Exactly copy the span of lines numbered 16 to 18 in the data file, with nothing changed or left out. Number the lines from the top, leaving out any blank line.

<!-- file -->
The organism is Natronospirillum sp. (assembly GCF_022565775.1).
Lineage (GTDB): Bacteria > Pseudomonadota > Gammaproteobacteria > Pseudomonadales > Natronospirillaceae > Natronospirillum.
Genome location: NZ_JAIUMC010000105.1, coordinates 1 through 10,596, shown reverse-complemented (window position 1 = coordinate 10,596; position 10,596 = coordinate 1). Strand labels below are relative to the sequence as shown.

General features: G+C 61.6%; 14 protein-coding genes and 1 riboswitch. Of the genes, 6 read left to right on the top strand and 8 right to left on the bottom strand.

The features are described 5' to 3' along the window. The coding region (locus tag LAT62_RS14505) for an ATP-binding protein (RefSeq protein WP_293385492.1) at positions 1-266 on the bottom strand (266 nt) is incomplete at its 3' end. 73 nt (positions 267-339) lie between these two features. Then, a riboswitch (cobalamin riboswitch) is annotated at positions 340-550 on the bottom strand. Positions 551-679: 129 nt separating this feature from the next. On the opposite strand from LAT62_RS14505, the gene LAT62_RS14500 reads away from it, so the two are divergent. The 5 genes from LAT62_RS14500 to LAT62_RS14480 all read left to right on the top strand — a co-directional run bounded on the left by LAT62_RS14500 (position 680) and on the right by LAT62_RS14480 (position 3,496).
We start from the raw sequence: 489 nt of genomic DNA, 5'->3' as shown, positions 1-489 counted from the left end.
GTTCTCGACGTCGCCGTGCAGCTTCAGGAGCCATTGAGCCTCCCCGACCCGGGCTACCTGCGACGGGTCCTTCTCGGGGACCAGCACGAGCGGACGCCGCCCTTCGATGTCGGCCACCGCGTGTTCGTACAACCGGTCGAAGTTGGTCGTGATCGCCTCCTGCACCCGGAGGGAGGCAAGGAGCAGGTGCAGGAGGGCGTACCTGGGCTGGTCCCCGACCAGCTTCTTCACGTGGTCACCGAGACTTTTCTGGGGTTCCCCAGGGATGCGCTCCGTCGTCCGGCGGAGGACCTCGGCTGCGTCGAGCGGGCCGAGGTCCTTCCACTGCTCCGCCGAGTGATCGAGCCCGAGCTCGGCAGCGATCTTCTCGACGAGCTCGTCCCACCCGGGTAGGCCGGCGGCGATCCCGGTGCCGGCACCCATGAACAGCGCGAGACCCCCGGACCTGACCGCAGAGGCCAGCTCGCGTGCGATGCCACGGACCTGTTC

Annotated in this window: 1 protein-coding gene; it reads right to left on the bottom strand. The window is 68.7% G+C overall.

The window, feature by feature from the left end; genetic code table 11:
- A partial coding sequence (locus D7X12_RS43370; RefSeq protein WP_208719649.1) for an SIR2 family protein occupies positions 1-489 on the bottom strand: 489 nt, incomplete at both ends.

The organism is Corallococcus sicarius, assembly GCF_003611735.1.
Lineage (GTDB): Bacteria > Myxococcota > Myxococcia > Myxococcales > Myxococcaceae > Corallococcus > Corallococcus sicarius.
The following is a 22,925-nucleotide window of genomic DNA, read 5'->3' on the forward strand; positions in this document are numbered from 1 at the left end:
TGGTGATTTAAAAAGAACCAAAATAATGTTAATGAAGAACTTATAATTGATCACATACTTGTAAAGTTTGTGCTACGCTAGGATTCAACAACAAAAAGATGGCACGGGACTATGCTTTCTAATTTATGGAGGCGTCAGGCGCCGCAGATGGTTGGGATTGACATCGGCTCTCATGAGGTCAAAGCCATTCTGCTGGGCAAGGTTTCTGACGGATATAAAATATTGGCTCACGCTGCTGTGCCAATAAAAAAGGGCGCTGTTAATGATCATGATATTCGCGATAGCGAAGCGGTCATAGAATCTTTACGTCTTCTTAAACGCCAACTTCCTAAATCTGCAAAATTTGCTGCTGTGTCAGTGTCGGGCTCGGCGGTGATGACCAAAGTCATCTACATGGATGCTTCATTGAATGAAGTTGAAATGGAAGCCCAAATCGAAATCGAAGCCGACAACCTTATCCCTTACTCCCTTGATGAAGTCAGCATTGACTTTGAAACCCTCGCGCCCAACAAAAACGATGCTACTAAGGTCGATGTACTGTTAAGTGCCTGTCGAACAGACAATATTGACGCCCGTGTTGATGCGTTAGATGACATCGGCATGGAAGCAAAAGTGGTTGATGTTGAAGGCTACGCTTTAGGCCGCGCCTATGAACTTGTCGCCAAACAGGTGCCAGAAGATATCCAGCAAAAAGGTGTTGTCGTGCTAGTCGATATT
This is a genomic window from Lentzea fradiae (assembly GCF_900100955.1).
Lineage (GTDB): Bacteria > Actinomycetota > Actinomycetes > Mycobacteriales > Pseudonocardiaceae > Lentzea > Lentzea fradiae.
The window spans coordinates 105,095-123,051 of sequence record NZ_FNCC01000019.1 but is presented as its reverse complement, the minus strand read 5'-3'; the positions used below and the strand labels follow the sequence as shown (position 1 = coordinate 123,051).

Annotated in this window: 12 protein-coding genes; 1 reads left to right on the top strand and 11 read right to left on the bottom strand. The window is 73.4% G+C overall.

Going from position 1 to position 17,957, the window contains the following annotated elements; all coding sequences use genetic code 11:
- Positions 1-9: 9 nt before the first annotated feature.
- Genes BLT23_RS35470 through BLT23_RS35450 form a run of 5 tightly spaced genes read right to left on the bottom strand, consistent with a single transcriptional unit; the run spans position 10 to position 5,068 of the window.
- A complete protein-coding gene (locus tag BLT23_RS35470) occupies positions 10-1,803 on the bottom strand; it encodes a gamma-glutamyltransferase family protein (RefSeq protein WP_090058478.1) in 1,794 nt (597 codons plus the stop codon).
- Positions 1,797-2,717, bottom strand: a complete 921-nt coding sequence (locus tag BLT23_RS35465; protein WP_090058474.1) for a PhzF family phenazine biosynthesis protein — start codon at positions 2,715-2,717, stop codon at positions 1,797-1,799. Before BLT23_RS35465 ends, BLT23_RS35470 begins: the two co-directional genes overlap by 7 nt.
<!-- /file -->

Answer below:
Lineage (GTDB): Bacteria > Actinomycetota > Actinomycetes > Mycobacteriales > Pseudonocardiaceae > Lentzea > Lentzea fradiae.
The window spans coordinates 105,095-123,051 of sequence record NZ_FNCC01000019.1 but is presented as its reverse complement, the minus strand read 5'-3'; the positions used below and the strand labels follow the sequence as shown (position 1 = coordinate 123,051).

Annotated in this window: 12 protein-coding genes; 1 reads left to right on the top strand and 11 read right to left on the bottom strand. The window is 73.4% G+C overall.